- Berry C, Hannenhalli S, Leipzig J, Bushman FD: Selection of target sites for mobile DNA integration in the human genome. PLoS Comput Biol. 2006, 2: e157-10.1371/journal.pcbi.0020157.PubMed CentralView ArticlePubMedGoogle Scholar
- Hammond SM, Crable SC, Anderson KP: Negative regulatory elements are present in the human LMO2 oncogene and may contribute to its expression in leukemia. Leuk Res. 2005, 29: 89-97. 10.1016/j.leukres.2004.05.013.View ArticlePubMedGoogle Scholar
- Deichmann A, Hacein-Bey-Abina S, Schmidt M, Garrigue A, Brugman MH, Hu J, Glimm H, Gyapay G, Prum B, Fraser CC, et al: Vector integration is nonrandom and clustered and influences the fate of lymphopoiesis in SCID-X1 gene therapy. J Clin Invest. 2007, 117: 2225-2232. 10.1172/JCI31659.PubMed CentralView ArticlePubMedGoogle Scholar
- Bushman F, Lewinski M, Ciuffi A, Barr S, Leipzig J, Hannenhalli S, Hoffmann C: Genome-wide analysis of retroviral DNA integration. Nat Rev Microbiol. 2005, 3: 848-858. 10.1038/nrmicro1263.View ArticlePubMedGoogle Scholar
- Dave UP, Akagi K, Tripathi R, Cleveland SM, Thompson MA, Yi M, Stephens R, Downing JR, Jenkins NA, Copeland NG: Murine leukemias with retroviral insertions at Lmo2 are predictive of the leukemias induced in SCID-X1 patients following retroviral gene therapy. PLoS Genet. 2009, 5: e1000491-10.1371/journal.pgen.1000491.PubMed CentralView ArticlePubMedGoogle Scholar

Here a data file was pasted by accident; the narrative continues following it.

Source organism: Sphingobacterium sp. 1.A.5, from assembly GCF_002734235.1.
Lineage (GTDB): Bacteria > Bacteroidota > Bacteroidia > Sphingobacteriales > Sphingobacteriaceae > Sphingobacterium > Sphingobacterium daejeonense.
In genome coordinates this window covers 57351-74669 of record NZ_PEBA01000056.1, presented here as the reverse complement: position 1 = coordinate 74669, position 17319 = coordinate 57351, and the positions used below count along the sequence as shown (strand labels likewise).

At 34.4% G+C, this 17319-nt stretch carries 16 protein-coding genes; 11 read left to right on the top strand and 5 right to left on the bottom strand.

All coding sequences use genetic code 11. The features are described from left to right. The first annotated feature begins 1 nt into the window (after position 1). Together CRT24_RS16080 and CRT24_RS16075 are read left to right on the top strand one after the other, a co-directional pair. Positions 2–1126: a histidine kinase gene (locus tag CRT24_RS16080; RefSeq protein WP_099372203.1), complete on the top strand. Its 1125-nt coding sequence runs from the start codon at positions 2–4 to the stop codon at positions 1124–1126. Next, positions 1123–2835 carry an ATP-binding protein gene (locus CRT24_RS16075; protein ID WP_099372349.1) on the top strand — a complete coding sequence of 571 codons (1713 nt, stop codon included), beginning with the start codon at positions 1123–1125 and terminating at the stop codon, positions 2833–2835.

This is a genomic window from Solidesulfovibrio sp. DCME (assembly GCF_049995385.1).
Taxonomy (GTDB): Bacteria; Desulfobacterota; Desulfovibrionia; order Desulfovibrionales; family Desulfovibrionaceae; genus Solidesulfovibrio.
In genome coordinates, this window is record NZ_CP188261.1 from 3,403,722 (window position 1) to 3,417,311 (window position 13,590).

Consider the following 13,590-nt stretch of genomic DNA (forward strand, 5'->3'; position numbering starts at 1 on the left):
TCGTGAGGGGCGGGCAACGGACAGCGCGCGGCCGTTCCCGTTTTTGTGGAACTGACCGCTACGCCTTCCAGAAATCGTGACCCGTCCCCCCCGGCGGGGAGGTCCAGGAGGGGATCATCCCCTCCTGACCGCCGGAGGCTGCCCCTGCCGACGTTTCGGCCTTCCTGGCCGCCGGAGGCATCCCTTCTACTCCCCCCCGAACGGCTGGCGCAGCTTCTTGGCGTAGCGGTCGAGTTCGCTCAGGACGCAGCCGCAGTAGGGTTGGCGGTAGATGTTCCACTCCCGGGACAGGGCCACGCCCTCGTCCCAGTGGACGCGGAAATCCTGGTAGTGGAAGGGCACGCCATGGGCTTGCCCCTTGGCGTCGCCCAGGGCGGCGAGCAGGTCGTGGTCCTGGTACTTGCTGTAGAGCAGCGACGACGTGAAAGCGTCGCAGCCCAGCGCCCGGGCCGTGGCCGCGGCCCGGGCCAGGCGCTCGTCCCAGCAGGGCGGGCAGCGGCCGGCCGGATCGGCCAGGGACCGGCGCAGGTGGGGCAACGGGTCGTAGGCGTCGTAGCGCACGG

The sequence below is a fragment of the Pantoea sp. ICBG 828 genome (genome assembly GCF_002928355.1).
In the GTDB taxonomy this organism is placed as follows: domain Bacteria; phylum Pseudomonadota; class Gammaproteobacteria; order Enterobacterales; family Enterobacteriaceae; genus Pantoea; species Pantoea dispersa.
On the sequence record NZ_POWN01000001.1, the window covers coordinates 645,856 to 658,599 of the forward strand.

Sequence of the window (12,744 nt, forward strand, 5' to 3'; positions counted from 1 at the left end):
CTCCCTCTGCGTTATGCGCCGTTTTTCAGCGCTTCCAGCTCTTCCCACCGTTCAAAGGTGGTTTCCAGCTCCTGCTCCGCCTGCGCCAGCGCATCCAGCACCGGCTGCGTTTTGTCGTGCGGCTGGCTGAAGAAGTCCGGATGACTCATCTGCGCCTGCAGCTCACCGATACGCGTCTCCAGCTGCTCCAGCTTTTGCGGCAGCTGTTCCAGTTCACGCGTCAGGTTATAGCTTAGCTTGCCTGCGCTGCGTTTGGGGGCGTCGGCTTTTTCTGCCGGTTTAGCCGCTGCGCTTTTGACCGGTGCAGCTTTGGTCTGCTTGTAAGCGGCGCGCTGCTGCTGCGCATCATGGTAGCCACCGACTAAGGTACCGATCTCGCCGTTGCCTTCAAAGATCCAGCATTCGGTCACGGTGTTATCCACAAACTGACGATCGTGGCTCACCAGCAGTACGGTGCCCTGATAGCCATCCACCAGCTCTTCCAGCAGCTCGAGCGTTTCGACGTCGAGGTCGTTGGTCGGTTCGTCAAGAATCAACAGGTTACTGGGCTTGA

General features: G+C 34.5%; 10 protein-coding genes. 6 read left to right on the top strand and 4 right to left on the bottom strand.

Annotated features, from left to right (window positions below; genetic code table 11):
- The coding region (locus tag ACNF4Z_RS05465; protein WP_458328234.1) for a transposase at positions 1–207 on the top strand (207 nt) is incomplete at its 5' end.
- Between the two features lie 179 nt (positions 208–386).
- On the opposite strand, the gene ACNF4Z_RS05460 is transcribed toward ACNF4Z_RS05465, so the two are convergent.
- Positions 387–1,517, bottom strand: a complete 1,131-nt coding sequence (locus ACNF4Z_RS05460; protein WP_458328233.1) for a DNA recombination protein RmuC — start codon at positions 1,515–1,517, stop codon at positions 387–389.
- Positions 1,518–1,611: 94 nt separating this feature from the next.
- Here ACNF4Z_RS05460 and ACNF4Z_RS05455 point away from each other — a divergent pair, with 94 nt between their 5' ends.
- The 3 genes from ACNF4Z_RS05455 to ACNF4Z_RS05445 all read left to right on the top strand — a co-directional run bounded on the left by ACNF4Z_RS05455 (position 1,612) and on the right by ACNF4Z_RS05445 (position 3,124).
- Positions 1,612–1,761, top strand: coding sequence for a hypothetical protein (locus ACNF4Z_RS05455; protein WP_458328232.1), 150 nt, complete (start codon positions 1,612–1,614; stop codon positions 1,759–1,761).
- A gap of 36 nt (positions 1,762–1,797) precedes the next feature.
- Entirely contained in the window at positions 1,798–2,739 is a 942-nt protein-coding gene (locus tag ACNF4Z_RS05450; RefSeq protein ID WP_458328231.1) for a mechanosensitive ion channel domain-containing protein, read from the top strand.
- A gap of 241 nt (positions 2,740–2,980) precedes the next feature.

- Dave UP, Jenkins NA, Copeland NG: Gene therapy insertional mutagenesis insights. Science. 2004, 303: 333-10.1126/science.1091667.View ArticlePubMedGoogle Scholar
- Aiuti A, Cassani B, Andolfi G, Mirolo M, Biasco L, Recchia A, Urbinati F, Valacca C, Scaramuzza S, Aker M, et al: Multilineage hematopoietic reconstitution without clonal selection in ADA-SCID patients treated with stem cell gene therapy. J Clin Invest. 2007, 117: 2233-2240. 10.1172/JCI31666.PubMed CentralView ArticlePubMedGoogle Scholar
This article is published under license to BioMed Central Ltd. This is an Open Access article distributed under the terms of the Creative Commons Attribution License (http://creativecommons.org/licenses/by/2.0), which permits unrestricted use, distribution, and reproduction in any medium, provided the original work is properly cited.